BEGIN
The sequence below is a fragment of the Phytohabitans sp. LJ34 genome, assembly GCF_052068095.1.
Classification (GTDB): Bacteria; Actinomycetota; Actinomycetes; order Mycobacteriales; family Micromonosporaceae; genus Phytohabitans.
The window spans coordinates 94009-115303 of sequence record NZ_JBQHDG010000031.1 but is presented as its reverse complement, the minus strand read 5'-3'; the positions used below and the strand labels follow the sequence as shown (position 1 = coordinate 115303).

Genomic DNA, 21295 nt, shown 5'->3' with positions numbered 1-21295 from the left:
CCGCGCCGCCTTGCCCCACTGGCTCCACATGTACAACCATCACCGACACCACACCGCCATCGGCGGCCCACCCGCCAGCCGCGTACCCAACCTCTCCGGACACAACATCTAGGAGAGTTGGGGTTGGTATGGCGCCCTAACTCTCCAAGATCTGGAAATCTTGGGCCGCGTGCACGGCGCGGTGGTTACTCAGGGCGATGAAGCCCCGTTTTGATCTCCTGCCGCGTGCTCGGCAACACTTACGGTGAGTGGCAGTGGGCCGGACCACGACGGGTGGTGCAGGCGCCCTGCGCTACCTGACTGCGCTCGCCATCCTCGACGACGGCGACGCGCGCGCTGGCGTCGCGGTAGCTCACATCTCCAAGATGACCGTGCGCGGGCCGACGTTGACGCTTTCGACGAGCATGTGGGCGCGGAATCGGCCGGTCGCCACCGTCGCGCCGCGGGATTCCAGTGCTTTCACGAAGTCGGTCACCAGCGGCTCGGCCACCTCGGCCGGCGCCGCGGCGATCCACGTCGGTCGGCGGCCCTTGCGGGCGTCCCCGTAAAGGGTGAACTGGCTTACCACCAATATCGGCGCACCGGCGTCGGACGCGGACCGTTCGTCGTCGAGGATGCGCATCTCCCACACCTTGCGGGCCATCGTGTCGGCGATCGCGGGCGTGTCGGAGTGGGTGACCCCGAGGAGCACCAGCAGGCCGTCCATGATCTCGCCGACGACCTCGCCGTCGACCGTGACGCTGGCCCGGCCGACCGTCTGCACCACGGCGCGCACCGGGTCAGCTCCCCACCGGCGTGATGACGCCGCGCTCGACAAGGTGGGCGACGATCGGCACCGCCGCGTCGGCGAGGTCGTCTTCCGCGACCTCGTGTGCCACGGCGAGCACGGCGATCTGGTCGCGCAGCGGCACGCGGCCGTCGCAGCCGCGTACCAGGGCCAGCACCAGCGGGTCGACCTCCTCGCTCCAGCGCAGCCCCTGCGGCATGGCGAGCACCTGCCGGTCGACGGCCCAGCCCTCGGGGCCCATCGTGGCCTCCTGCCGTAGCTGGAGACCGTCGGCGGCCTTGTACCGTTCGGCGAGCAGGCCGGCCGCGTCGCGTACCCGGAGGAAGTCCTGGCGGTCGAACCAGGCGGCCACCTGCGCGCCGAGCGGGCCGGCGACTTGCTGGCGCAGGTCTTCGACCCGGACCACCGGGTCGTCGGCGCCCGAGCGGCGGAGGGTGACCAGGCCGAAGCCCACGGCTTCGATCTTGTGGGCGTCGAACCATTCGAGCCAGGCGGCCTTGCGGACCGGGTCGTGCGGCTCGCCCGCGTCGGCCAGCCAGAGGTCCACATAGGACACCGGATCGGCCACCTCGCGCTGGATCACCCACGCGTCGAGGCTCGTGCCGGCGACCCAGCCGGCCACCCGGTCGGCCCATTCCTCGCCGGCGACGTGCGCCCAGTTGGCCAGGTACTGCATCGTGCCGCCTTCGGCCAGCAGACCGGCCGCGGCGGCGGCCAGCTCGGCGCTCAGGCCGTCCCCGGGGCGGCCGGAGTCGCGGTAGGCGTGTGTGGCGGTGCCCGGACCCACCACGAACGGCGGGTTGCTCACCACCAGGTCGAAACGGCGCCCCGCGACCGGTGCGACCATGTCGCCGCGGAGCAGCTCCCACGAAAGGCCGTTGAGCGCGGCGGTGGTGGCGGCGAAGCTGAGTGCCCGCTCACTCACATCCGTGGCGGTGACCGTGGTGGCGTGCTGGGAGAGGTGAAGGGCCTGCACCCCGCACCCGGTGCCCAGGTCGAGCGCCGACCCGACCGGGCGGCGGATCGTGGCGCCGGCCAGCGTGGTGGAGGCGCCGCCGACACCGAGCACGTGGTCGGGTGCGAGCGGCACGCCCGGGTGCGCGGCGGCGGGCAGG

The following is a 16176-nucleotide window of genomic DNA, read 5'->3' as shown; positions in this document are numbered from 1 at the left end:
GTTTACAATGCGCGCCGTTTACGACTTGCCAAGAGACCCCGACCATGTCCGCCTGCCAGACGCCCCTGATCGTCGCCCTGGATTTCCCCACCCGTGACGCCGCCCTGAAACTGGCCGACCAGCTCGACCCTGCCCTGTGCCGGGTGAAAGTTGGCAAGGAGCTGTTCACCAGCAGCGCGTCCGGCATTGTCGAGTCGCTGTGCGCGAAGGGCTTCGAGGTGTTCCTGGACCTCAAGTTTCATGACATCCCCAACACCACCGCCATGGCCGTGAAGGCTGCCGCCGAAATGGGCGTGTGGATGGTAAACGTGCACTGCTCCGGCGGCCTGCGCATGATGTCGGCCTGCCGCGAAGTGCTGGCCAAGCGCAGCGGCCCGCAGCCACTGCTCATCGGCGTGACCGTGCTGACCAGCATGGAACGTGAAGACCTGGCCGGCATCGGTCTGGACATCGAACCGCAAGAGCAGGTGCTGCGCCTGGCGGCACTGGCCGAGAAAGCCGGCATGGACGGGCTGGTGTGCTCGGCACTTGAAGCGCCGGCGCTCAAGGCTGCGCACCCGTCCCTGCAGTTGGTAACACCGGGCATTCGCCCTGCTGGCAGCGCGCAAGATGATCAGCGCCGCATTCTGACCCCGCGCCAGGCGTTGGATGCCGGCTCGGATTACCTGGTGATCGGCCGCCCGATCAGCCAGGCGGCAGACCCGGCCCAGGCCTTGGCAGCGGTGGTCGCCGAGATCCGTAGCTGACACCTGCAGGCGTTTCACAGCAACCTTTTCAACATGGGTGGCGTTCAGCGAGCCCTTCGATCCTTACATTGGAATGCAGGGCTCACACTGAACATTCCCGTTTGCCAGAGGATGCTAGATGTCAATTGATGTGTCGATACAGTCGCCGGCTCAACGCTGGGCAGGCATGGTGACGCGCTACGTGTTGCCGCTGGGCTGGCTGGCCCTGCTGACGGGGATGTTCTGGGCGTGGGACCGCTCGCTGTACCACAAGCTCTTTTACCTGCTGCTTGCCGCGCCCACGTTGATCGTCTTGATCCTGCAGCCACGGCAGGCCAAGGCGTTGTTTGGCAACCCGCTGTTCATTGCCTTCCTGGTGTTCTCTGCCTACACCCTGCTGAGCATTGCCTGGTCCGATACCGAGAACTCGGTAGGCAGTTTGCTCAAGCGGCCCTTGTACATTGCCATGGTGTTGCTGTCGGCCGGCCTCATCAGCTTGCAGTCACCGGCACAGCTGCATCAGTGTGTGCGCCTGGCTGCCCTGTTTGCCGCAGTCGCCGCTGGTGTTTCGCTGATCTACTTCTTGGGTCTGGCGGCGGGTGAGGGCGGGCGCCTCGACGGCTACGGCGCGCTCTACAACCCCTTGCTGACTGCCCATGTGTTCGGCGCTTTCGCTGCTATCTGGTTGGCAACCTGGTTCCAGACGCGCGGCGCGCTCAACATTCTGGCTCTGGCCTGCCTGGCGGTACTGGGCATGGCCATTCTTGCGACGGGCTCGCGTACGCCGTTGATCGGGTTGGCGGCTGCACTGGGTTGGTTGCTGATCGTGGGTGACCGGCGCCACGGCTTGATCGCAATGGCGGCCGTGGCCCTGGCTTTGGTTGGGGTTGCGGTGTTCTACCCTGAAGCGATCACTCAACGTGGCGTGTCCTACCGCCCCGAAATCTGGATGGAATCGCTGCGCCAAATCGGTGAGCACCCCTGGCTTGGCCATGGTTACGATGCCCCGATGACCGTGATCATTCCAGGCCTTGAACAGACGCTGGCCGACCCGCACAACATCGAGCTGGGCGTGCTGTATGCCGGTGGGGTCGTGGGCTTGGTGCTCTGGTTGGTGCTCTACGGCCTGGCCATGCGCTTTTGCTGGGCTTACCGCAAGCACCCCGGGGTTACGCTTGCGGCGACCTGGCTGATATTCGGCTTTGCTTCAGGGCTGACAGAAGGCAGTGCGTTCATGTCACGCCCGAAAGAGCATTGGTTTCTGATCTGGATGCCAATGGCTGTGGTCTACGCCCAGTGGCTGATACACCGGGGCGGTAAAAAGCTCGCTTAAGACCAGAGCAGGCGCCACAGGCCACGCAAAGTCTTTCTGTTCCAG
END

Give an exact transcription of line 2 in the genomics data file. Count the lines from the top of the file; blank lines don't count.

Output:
Classification (GTDB): Bacteria; Actinomycetota; Actinomycetes; order Mycobacteriales; family Micromonosporaceae; genus Phytohabitans.